Seven indoor plants to improve the feng shui in your home

Floral décor and potted plants have often filled the role of adding an element of nature to the home, enlivening the living space with vibrancy and dynamism. In Chinese culture, however, its benefits extend beyond aesthetics towards offering good luck and positive energy to home dwellers. Wood elements, as they are referred to in feng shui, promote positive energy, good fortune and a boost of happiness and growth in opportunities. Here, we’ve listed seven feng shui plants to increase the lucky and good fortune throughout the home.

  1. Bamboo plants
    Bamboo plants, promote fortune and prosperity by purifying the room of pollutants and often give off a calming and balanced atmosphere. Thy enjoy warm temperatures and indirect sunlight, so it is best to keep them near the window but not underneath the air-conditioner. Placing them in the east corner of the room is said to promote intelligence and growth.
  1. Jade Plant
    Jade plants, also known as money tree, feature small round leaves that resemble coins, hence its nickname. They are believed to bring in wealth and good fortune to home dwellers, and are pretty easy to care for. They love basking in sunlight, so make space for it by the window to nurture its growth and lucky-giving.
  2. Snakeplant
    Known for its long wavy-like leaves, snakeplants are offer great feng shui and require minimal care. Believed to deliver luck and safeguard the home from misfortunes, it is a purification plant that offers ample oxygen and a strong positive energy while shielding the home from negativity. It can thrive in low-light conditions with minimal water consumption and are best kept in bedrooms for its purification properties that help improve sleep quality.
  3. Orchids
    Given that the majority of feng shui plants a green-hued, orchids are beautifully vibrant options to increase the happiness and relationship luck the home. They thrive in humid and warm conditions and don’t like to be overwatered. It is best placed in the east on a dining table where family often gather together.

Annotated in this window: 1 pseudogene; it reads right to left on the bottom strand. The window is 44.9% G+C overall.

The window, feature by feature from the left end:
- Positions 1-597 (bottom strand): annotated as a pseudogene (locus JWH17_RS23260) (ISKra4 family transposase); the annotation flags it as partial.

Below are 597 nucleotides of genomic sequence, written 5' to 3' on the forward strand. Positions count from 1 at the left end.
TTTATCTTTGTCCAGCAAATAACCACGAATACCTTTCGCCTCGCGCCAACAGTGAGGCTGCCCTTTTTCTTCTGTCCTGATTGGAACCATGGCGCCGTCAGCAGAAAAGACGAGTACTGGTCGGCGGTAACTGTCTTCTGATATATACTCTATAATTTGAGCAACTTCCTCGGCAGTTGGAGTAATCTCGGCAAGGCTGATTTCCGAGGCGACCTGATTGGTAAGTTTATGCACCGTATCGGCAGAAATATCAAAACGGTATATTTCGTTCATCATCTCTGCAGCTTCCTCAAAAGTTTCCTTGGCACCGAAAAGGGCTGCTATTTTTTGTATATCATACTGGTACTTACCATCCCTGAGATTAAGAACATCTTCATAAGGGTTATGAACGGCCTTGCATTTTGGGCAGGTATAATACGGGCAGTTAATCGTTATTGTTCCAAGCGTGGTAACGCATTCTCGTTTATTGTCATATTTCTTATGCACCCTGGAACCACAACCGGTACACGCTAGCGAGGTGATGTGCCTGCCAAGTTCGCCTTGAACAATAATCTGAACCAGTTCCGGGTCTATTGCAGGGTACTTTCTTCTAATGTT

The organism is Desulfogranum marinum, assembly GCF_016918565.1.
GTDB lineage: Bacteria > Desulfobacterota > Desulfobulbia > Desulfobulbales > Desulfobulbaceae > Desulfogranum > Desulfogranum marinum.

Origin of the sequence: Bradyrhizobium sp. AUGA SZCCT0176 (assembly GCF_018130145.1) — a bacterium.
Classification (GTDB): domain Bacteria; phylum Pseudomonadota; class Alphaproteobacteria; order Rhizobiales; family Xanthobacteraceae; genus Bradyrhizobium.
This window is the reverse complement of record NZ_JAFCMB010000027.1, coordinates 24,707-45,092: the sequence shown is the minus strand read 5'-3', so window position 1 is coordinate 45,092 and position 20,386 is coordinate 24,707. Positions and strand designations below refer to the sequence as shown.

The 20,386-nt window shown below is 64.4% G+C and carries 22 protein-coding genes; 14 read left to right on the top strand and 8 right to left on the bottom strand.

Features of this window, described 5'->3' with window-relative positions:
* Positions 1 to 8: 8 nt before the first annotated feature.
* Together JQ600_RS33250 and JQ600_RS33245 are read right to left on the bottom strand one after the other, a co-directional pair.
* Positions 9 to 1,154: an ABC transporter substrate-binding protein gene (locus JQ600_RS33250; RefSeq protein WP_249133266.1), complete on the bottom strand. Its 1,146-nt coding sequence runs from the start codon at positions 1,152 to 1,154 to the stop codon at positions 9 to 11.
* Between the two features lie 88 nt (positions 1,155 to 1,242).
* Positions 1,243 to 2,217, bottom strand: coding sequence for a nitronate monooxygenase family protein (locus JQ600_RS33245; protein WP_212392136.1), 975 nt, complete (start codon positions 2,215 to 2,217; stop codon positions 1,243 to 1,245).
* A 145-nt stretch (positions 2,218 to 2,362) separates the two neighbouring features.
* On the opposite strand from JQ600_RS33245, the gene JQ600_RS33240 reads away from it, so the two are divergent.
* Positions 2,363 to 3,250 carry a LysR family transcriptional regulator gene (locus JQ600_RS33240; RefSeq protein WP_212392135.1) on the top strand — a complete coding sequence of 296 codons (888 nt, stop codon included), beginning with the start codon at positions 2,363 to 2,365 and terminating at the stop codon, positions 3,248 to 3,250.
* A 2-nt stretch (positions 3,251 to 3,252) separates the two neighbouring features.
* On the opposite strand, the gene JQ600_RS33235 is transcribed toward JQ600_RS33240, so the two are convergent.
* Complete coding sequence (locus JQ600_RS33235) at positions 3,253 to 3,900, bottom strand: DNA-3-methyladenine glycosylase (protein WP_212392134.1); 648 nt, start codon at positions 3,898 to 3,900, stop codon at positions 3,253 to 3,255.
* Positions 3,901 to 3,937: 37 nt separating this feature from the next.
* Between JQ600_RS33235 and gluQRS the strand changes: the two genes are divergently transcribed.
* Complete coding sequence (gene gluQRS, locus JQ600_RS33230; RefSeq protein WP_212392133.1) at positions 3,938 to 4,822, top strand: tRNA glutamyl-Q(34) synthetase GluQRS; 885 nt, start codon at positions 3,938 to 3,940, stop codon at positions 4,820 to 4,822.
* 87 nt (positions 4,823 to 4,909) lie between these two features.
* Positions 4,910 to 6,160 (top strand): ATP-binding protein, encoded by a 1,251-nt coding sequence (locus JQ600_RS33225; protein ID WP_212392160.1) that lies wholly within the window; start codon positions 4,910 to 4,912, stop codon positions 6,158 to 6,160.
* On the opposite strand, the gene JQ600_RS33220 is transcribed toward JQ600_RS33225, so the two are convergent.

Rubber fig
  4. Rubber Fig
    The rubber plant is a large round-leaf foliage that, like jade plants, are believed to bring in abundance and good fortune in wealth. Though it may require the occasional pruning and pot transfer as it can grow quite high, it is a plant that thrives best indoors with indirect sunlight and is said to purify the air and balance the energy in the home, attracting prosperity.  Home owners would reap its benefits most by placing it in the study or next to their workspaces.
  1. Arrowhead plant
    The Arrowhead plant is easily recognizable for its distinctive spade-like shape leaves. A closer look at it will show five leading lines that, in Chinese belief, represent the five elements: water, fire, earth, wood and metal, which is said to offer a balance of Yin and Yang. Cultivated as an indoor plant that inspires creativity and new ideas, this potted plant can grow anywhere between30cm to 1.5m indoors, so it can be on tables or on the floor by the desk in rooms with bright but indirect light.
  1. Golden Pothos
    The golden pothos, also known as Devil’s Ivy, are viney foliage that boast glossy deep-green heart-shaped leaves is believed to absorb and purify the energy of its surroundings. Which is why it is suggested to keep them away from computers, televisions or anything that emits radiation, and is best placed high or hung (because of its long viney features) anywhere in the south eastside of the home in need of purification to promote good health, wealth and happiness.  

Shun Tak Holdings unveils its first ultra-luxury residence in Singapore, Park Nova

A leading Hong Kong amalgam of luxury property, transportation and hospitality, Shun Tak Holdings Limited boasts over 60 years in the real estate industry.

gafencu Shun Tak Holdings unveils its first ultra-luxury residence in Singapore, Park Nova

Revealing the conglomerate’s first ultra-luxury residence in Singapore, Park Nova is the epitome of opulence and green living. Standing at 21-stories high in Singapore’s prestigious neighbourhood on 18 Tomlinson Road, the exclusive residential tower comprises of 51 luxurious units and three penthouses measuring between 133-548 m² in size. The complex, an inspiration drawn from its neighbouring Orchard Boulevard in District 10, embodies a ‘Garden City’ lifestyle that would bring its residence closer to nature. An inspiring concept made possible thanks to the talented architects at the award-winning London-based PLP Architecture.